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Your tax dollars at work: $700,000 to staff a ferry boat that hasn’t sailed this year

KING 5's Susannah Frame has uncovered $700,000 we're paying to staff a ferry boat that doesn't run. (Image courtesy Washington State Department of Transportation)

Taken from Tuesday’s edition of The Dori Monson Show.

I am only one man. I can only do so much looking out for your tax dollars. That’s why occasionally I must piggyback on the good and hard work of KING 5’s Susannah Frame who also does a great job watching out for your tax dollars.

Susannah Frame has a new story about the Washington State Ferry system and how they have blown $700,000 staffing a ferry boat that is never used.

According to her KING 5 report, The MV Hiyu, is a 40-year-old backup boat. They rarely use it, but they have a staff on this boat every single day. They used it just 8 days in 2012 and so far in 2013, it has been used zero times. But we have spent $700,000 staffing that boat.

David Moseley, the head of the Washington State Ferries, tells KING 5: “It’s like insurance, I don’t like paying for it until I need it, and when I need it, I’m glad I paid for it.”

Really? $700,000 for a boat that we haven’t taken out one time all year. Isn’t that insurance policy a little pricey?

The cost comes from staffing the boat daily, says Susannah. Ferry officials offered her several explanations for this.

“I got a couple of different explanations,” says Susannah. “The first explanation was, we need them there, we need to be at the ready, boats can break down at any time. Then, I got the explanation that when they’re not that busy, they go and relieve other workers that do call in sick on a regular basis. Then, they told me that well the boat has maintenance needs every single day, so we really need the full-time crew to tick off all those chores on the to-do list.”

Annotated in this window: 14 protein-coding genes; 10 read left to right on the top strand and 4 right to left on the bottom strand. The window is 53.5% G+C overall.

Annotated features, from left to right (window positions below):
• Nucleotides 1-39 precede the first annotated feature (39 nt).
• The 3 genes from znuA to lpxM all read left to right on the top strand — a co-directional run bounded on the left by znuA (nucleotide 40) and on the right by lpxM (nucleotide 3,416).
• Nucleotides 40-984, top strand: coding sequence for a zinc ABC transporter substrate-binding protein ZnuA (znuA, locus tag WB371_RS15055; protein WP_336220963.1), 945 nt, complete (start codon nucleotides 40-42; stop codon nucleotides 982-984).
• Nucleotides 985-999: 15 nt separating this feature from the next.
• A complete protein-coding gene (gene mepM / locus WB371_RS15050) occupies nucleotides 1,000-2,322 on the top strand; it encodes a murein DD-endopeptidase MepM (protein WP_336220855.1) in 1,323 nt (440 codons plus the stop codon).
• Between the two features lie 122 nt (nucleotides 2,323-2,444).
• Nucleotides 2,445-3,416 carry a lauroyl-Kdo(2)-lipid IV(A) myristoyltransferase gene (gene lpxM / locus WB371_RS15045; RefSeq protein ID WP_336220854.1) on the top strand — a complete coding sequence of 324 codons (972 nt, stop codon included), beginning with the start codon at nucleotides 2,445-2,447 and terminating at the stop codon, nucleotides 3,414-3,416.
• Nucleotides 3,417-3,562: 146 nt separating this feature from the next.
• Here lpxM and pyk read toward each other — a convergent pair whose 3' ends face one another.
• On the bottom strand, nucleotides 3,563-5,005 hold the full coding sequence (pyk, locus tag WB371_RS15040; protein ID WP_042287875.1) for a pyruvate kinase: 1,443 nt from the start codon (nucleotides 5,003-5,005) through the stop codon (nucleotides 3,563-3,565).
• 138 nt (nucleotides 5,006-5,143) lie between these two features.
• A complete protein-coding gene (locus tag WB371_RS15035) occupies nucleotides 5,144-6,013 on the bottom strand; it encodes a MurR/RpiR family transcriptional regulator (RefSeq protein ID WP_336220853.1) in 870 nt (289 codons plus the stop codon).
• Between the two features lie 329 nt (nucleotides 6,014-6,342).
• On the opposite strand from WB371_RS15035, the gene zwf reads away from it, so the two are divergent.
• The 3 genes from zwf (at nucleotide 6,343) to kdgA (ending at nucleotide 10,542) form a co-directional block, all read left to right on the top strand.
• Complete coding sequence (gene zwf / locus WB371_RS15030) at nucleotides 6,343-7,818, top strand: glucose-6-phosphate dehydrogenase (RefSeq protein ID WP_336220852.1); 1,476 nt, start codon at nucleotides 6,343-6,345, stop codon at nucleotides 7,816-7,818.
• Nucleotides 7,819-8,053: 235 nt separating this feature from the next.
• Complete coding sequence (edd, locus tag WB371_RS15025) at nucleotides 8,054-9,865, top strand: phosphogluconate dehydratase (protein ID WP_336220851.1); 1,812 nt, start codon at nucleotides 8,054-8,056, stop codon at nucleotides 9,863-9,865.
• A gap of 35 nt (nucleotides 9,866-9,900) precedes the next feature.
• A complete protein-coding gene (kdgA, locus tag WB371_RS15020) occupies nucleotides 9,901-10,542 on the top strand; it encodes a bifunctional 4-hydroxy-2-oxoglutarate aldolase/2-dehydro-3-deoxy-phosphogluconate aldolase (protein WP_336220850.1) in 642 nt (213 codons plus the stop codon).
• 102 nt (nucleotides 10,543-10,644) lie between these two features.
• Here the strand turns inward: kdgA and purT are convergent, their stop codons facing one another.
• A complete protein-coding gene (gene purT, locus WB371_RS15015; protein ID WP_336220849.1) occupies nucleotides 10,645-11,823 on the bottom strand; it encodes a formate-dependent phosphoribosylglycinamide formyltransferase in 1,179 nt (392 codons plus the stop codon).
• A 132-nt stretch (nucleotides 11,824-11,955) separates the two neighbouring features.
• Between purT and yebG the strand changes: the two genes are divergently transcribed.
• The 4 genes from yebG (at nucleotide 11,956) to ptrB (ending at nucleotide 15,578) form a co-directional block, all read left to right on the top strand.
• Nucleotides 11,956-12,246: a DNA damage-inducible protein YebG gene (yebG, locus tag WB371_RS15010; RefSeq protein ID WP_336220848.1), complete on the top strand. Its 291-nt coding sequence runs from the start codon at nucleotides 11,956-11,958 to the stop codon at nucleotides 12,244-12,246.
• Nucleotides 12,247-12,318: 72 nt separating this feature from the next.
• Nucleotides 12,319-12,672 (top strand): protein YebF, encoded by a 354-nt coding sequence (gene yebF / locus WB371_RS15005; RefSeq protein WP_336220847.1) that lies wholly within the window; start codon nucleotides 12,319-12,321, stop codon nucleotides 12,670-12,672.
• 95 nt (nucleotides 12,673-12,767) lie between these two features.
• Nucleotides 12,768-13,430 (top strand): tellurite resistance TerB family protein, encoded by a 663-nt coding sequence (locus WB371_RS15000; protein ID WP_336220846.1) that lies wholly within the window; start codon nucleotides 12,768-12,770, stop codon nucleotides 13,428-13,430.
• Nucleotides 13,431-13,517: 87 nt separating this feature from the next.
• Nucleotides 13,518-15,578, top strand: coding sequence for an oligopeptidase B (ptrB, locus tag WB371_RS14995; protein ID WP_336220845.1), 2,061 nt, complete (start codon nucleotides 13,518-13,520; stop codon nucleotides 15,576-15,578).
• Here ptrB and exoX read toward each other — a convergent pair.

That one has got to be nonsense, right? That a boat that hasn’t gone out since 2012 and they have to staff it to do maintenance every single day on that boat.

“We took the maintenance chore list that they gave us for December and showed it to engineers that know what they’re talking about, very good sources of ours,” says Susannah. “And 43 percent of the items on the list would never be done because they’re only for boats that are used. It’s like changing your oil in your car that only sits in your garage, that’s something you wouldn’t do. So that explanation didn’t hold a lot of weight after I researched it.”

And it turns out other ferry systems just don’t have this luxury that you and I have to pay for here.

“I did get a hold of four different ferry systems in the country and in Canada yesterday and none of them have a setup like this,” says Susannah. “BC Ferries, they don’t have any spare boats. Staten Island, they have a couple spare boats, but they’re not staffed. That is the cost. It’s not that we have a boat there. It’s the labor. That $710,000 figure you let your listeners know about, that’s all labor, that has nothing to do with anything else.”

So we’re the only ones who do this sort of thing, and their rationale is it’s an insurance policy.

“This is insurance that we’re paying, about 1 percent of the overall engine labor room cost, I think that’s a reasonable insurance policy,” Moseley tells KING 5.

No it’s not just 1 percent. It’s real money David. It’s $710,000. This makes no sense. We staff something that’s never taken out. It’s because the union owns the ferry system. They can’t get rid of ferry employees who smear food on passengers cars, and we can’t de-staff a boat that’s never taken out. We’d rather spend $700,000 on this.

It’s frustrating. I’m glad you’re all over this series of taxpayer rip offs. That’s the only way I can view it. I know they don’t view it that way. But I don’t know how anybody sensible can watch your reporting on this and conclude anything else.

I just believe if I was governor, which I never would be, but if I was governor, I could slash 20 percent from the state budget and nobody would feel a thing except people who are ripping off the taxpayers. I truly believe there is at least that much easy, low-hanging waste that you could get rid of on the first day if you had somebody who was fiscally responsible. Nobody could ever in a million years convince me that there’s not 20 percent waste in every single government agency.

“I like to say to myself: Would this cut it in the private sector? And the answer is always ‘No way,'” says Susannah.

Taken from Tuesday’s edition of The Dori Monson Show.

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